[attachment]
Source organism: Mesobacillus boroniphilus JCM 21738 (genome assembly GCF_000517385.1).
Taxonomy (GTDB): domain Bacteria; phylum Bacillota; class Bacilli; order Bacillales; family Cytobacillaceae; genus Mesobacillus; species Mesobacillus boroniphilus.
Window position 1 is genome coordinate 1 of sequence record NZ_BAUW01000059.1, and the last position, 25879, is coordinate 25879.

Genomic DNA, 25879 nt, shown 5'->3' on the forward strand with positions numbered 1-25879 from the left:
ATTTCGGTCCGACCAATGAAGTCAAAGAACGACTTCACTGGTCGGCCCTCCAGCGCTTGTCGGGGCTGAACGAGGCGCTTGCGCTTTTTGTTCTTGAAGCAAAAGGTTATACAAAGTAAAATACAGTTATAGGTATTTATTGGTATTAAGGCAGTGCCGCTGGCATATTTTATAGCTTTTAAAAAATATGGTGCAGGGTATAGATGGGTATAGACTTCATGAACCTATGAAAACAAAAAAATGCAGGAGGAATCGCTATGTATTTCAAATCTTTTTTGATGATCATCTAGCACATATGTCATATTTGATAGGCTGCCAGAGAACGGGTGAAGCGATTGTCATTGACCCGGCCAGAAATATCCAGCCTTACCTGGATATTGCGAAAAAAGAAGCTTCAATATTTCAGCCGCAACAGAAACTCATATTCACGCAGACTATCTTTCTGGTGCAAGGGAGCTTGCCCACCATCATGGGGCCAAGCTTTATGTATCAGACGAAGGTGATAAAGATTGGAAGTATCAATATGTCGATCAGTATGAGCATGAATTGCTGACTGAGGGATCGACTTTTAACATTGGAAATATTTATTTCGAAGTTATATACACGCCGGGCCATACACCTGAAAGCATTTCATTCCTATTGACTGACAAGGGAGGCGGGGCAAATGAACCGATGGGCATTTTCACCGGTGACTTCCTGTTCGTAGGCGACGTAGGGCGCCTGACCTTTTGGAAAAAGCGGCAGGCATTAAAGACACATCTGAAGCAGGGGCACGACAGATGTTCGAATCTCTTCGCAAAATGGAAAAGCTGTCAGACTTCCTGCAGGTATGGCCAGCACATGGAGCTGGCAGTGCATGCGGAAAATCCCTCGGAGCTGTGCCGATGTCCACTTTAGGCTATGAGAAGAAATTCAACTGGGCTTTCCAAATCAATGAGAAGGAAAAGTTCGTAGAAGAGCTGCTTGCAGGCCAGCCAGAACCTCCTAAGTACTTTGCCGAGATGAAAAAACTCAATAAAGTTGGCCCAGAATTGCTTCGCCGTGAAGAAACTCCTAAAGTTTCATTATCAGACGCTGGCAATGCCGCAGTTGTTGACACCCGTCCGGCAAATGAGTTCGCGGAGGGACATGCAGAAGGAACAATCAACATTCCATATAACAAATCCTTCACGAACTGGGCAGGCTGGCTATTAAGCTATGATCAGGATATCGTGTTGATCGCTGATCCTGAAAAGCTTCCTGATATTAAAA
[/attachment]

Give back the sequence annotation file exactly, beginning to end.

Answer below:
Source organism: Mesobacillus boroniphilus JCM 21738 (genome assembly GCF_000517385.1).
Taxonomy (GTDB): domain Bacteria; phylum Bacillota; class Bacilli; order Bacillales; family Cytobacillaceae; genus Mesobacillus; species Mesobacillus boroniphilus.
Window position 1 is genome coordinate 1 of sequence record NZ_BAUW01000059.1, and the last position, 25879, is coordinate 25879.

Genomic DNA, 25879 nt, shown 5'->3' on the forward strand with positions numbered 1-25879 from the left:
ATTTCGGTCCGACCAATGAAGTCAAAGAACGACTTCACTGGTCGGCCCTCCAGCGCTTGTCGGGGCTGAACGAGGCGCTTGCGCTTTTTGTTCTTGAAGCAAAAGGTTATACAAAGTAAAATACAGTTATAGGTATTTATTGGTATTAAGGCAGTGCCGCTGGCATATTTTATAGCTTTTAAAAAATATGGTGCAGGGTATAGATGGGTATAGACTTCATGAACCTATGAAAACAAAAAAATGCAGGAGGAATCGCTATGTATTTCAAATCTTTTTTGATGATCATCTAGCACATATGTCATATTTGATAGGCTGCCAGAGAACGGGTGAAGCGATTGTCATTGACCCGGCCAGAAATATCCAGCCTTACCTGGATATTGCGAAAAAAGAAGCTTCAATATTTCAGCCGCAACAGAAACTCATATTCACGCAGACTATCTTTCTGGTGCAAGGGAGCTTGCCCACCATCATGGGGCCAAGCTTTATGTATCAGACGAAGGTGATAAAGATTGGAAGTATCAATATGTCGATCAGTATGAGCATGAATTGCTGACTGAGGGATCGACTTTTAACATTGGAAATATTTATTTCGAAGTTATATACACGCCGGGCCATACACCTGAAAGCATTTCATTCCTATTGACTGACAAGGGAGGCGGGGCAAATGAACCGATGGGCATTTTCACCGGTGACTTCCTGTTCGTAGGCGACGTAGGGCGCCTGACCTTTTGGAAAAAGCGGCAGGCATTAAAGACACATCTGAAGCAGGGGCACGACAGATGTTCGAATCTCTTCGCAAAATGGAAAAGCTGTCAGACTTCCTGCAGGTATGGCCAGCACATGGAGCTGGCAGTGCATGCGGAAAATCCCTCGGAGCTGTGCCGATGTCCACTTTAGGCTATGAGAAGAAATTCAACTGGGCTTTCCAAATCAATGAGAAGGAAAAGTTCGTAGAAGAGCTGCTTGCAGGCCAGCCAGAACCTCCTAAGTACTTTGCCGAGATGAAAAAACTCAATAAAGTTGGCCCAGAATTGCTTCGCCGTGAAGAAACTCCTAAAGTTTCATTATCAGACGCTGGCAATGCCGCAGTTGTTGACACCCGTCCGGCAAATGAGTTCGCGGAGGGACATGCAGAAGGAACAATCAACATTCCATATAACAAATCCTTCACGAACTGGGCAGGCTGGCTATTAAGCTATGATCAGGATATCGTGTTGATCGCTGATCCTGAAAAGCTTCCTGATATTAAAA